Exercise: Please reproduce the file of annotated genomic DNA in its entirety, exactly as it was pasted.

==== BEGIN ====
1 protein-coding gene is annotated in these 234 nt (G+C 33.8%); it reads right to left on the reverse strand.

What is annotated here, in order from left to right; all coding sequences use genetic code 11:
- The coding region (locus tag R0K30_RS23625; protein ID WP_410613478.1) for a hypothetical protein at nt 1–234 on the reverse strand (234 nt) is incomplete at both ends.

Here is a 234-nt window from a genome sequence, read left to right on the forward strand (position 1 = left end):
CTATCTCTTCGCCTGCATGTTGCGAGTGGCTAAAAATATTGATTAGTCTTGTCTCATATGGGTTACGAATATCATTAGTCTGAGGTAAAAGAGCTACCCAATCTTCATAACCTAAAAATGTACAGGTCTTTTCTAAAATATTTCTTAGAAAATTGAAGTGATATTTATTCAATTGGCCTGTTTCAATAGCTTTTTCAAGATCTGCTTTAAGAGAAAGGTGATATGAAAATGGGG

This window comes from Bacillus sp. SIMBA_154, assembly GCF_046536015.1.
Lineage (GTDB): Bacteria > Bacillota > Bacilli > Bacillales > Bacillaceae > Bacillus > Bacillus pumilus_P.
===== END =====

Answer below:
1 protein-coding gene is annotated in these 234 nt (G+C 33.8%); it reads right to left on the reverse strand.

What is annotated here, in order from left to right; all coding sequences use genetic code 11:
- The coding region (locus tag R0K30_RS23625; protein ID WP_410613478.1) for a hypothetical protein at nt 1–234 on the reverse strand (234 nt) is incomplete at both ends.

Here is a 234-nt window from a genome sequence, read left to right on the forward strand (position 1 = left end):
CTATCTCTTCGCCTGCATGTTGCGAGTGGCTAAAAATATTGATTAGTCTTGTCTCATATGGGTTACGAATATCATTAGTCTGAGGTAAAAGAGCTACCCAATCTTCATAACCTAAAAATGTACAGGTCTTTTCTAAAATATTTCTTAGAAAATTGAAGTGATATTTATTCAATTGGCCTGTTTCAATAGCTTTTTCAAGATCTGCTTTAAGAGAAAGGTGATATGAAAATGGGG

This window comes from Bacillus sp. SIMBA_154, assembly GCF_046536015.1.
Lineage (GTDB): Bacteria > Bacillota > Bacilli > Bacillales > Bacillaceae > Bacillus > Bacillus pumilus_P.